Waits’ lyrics often tell stories of picaresque and seedy characters. “Christmas Card from a Hooker in Minneapolis” is pretty much what it says on the tin: a Christmas card being narrated by a washed-up hooker, to some past, beloved john. There are some hauntingly soulful images, like the hooker wishing to buy a used-car lot, not to sell the cars, but just for the freedom to drive whichever one matches her mood. But the twist ending is gorgeous and sad: After describing what is hardly the most dreamy life to the recipient of the card, she fesses up that even that was all just a fantasy… a lie; the truth is even sadder still. Despite all this, she ends on a note of wistful, bittersweet hope.
The lyrics on this track are incredible. The song was written by 38 Special co-founder Don Barnes, and Jim Peterik of Survivor (famous for “Eye of the Tiger”, and who has co-written several 38 Special songs, along with several other big name acts). In the same vein as Gordon Lightfoot’s “Song for a Winter Night”, the narrator is recalling a past lover who is no longer with him, and dreaming of meeting again and rekindling the relationship. But where Lightfoot trades in sweet but mundane observations, this narrator goes positively poetic, with gloriously beautiful lines like:
And I will feel you, when I hear the voices singing / You’re a shining star burning in my heart. / And when the bells ring, I will hear you in the music.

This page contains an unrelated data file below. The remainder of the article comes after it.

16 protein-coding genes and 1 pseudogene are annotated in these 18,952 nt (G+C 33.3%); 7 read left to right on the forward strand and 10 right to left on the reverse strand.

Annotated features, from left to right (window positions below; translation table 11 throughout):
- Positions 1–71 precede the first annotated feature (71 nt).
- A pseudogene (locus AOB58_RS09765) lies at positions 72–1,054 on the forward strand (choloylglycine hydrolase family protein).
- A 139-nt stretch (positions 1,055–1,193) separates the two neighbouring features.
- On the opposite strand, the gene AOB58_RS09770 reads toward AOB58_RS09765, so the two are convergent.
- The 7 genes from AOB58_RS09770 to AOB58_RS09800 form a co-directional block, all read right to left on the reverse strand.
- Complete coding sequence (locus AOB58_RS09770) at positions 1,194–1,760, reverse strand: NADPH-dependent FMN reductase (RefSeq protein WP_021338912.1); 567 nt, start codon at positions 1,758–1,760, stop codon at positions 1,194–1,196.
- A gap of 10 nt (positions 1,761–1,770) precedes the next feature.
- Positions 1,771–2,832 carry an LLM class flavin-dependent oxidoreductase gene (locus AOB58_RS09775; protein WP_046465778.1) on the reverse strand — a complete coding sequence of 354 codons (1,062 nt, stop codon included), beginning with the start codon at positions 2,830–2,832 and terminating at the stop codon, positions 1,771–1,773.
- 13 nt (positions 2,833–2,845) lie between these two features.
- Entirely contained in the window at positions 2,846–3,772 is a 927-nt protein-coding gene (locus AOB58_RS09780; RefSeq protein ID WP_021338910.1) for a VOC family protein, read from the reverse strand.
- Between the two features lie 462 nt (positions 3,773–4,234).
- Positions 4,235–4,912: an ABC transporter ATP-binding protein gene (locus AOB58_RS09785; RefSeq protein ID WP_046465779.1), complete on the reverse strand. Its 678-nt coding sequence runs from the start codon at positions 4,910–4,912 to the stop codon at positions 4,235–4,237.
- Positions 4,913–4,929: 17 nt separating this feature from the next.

This comes from 38 Special’s Christmas album, 2001’s A Wild-Eyed Christmas Night, their second-last album. The band still exists, sort of. Don Barnes is the only remaining original member; his friend and co-founder Donnie Van Zant retired in 2013 due to serious ear problems. But 38 Special is still doing kicking, still doing live shows.
This song was never intended to be a Christmas song. It was intended to be an anti-war protest song, but the mention of wanting to be home by Christmas – as well as the brass band interludes and jingle bells – has turned this song into a holiday classic. The lyrics are deceptively simple, apparently the plea of a World War I soldier to stop the fighting so he can go home, but there are other references that make the actual time period impossible to determine. In fact, according to Lewie himself, the soldier is meant to be timeless – a representation of the soldiers fighting all wars across time.
Jona Lewie is mostly known for offbeat novelty songs like “You’ll Always Find Me in the Kitchen at Parties” and “Seaside Shuffle” (released under the band name “Terry Dactyl and the Dinosaurs”). He’s also found some success in other countries, but is essentially unheard of in Canada.
This song is by legendary Québec folk rockers Beau Dommage, off their 1974 self-title debut. I confess that there’s quite a bit of the song that goes over my head, mostly because many of the references refer to early 1970s Québec culture. I’ve heard that “Dupuis Frères” was a major department store in Montréal that closed before I was born, and I presume that “Monsieur Côté” refers to a hockey player of the time.
Nevertheless, the tune is fun and catchy, and the lyrics that I do get are amusing, capturing the spirit of a hockey-crazed kid tolerating the chintzy holiday pantomine and family obligations, all while focused on the coming hockey season and his own little problems (
Fée des étoiles, je peux-tu avoir un autre hockey? J’ai perdu le mien, beau sans-dessein. Je l’ai échangé contre une photo où on voit rien. Une fille de dos qui se cache les fesses avec les mains.).